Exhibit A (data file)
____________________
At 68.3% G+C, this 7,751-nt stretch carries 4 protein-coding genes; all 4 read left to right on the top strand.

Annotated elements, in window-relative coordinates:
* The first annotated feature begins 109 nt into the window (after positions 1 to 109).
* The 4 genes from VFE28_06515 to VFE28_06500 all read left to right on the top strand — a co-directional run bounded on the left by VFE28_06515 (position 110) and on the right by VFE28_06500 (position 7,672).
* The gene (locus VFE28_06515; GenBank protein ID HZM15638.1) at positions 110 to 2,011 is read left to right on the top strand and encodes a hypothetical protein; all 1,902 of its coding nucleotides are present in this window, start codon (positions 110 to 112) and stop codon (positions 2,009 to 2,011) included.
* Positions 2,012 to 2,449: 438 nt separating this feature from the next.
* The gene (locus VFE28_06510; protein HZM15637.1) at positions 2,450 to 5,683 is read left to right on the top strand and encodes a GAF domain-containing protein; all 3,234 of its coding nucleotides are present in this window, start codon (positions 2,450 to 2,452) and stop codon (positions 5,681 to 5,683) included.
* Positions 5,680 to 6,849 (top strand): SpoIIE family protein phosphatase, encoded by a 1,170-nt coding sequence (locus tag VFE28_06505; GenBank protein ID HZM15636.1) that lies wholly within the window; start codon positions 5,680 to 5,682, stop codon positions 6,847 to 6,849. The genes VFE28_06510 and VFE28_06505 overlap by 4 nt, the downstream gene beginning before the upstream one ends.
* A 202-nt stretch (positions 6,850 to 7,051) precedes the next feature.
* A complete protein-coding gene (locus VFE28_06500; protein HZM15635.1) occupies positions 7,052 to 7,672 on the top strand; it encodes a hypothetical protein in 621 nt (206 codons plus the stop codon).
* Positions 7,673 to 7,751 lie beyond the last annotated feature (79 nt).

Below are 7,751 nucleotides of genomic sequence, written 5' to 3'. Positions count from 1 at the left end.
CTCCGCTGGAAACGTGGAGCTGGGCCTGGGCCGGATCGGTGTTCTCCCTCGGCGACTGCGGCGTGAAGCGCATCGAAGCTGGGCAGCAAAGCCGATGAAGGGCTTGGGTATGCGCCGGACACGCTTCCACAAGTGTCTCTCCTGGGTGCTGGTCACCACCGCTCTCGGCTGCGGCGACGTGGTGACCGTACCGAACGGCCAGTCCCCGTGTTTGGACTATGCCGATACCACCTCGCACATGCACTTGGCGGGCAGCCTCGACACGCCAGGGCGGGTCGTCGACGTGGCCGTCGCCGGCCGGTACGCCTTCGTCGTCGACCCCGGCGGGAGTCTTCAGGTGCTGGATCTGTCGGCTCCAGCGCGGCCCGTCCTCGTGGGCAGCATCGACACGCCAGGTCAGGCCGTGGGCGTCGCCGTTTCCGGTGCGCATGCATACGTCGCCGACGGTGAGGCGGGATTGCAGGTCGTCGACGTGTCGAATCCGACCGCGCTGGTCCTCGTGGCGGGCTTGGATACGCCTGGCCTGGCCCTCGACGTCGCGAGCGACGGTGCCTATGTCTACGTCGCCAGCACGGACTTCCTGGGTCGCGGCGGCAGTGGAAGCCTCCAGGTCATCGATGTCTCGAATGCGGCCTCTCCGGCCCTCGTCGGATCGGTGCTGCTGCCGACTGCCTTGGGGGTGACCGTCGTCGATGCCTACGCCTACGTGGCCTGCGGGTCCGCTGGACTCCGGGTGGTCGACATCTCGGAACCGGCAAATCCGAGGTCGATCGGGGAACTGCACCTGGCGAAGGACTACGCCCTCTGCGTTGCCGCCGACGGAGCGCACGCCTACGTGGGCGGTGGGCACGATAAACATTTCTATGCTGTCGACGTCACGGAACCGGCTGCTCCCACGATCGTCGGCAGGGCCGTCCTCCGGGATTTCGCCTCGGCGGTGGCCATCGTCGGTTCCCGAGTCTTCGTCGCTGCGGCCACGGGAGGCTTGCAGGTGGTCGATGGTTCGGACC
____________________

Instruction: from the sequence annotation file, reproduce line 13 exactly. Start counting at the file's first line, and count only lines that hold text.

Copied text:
CTCCGCTGGAAACGTGGAGCTGGGCCTGGGCCGGATCGGTGTTCTCCCTCGGCGACTGCGGCGTGAAGCGCATCGAAGCTGGGCAGCAAAGCCGATGAAGGGCTTGGGTATGCGCCGGACACGCTTCCACAAGTGTCTCTCCTGGGTGCTGGTCACCACCGCTCTCGGCTGCGGCGACGTGGTGACCGTACCGAACGGCCAGTCCCCGTGTTTGGACTATGCCGATACCACCTCGCACATGCACTTGGCGGGCAGCCTCGACACGCCAGGGCGGGTCGTCGACGTGGCCGTCGCCGGCCGGTACGCCTTCGTCGTCGACCCCGGCGGGAGTCTTCAGGTGCTGGATCTGTCGGCTCCAGCGCGGCCCGTCCTCGTGGGCAGCATCGACACGCCAGGTCAGGCCGTGGGCGTCGCCGTTTCCGGTGCGCATGCATACGTCGCCGACGGTGAGGCGGGATTGCAGGTCGTCGACGTGTCGAATCCGACCGCGCTGGTCCTCGTGGCGGGCTTGGATACGCCTGGCCTGGCCCTCGACGTCGCGAGCGACGGTGCCTATGTCTACGTCGCCAGCACGGACTTCCTGGGTCGCGGCGGCAGTGGAAGCCTCCAGGTCATCGATGTCTCGAATGCGGCCTCTCCGGCCCTCGTCGGATCGGTGCTGCTGCCGACTGCCTTGGGGGTGACCGTCGTCGATGCCTACGCCTACGTGGCCTGCGGGTCCGCTGGACTCCGGGTGGTCGACATCTCGGAACCGGCAAATCCGAGGTCGATCGGGGAACTGCACCTGGCGAAGGACTACGCCCTCTGCGTTGCCGCCGACGGAGCGCACGCCTACGTGGGCGGTGGGCACGATAAACATTTCTATGCTGTCGACGTCACGGAACCGGCTGCTCCCACGATCGTCGGCAGGGCCGTCCTCCGGGATTTCGCCTCGGCGGTGGCCATCGTCGGTTCCCGAGTCTTCGTCGCTGCGGCCACGGGAGGCTTGCAGGTGGTCGATGGTTCGGACC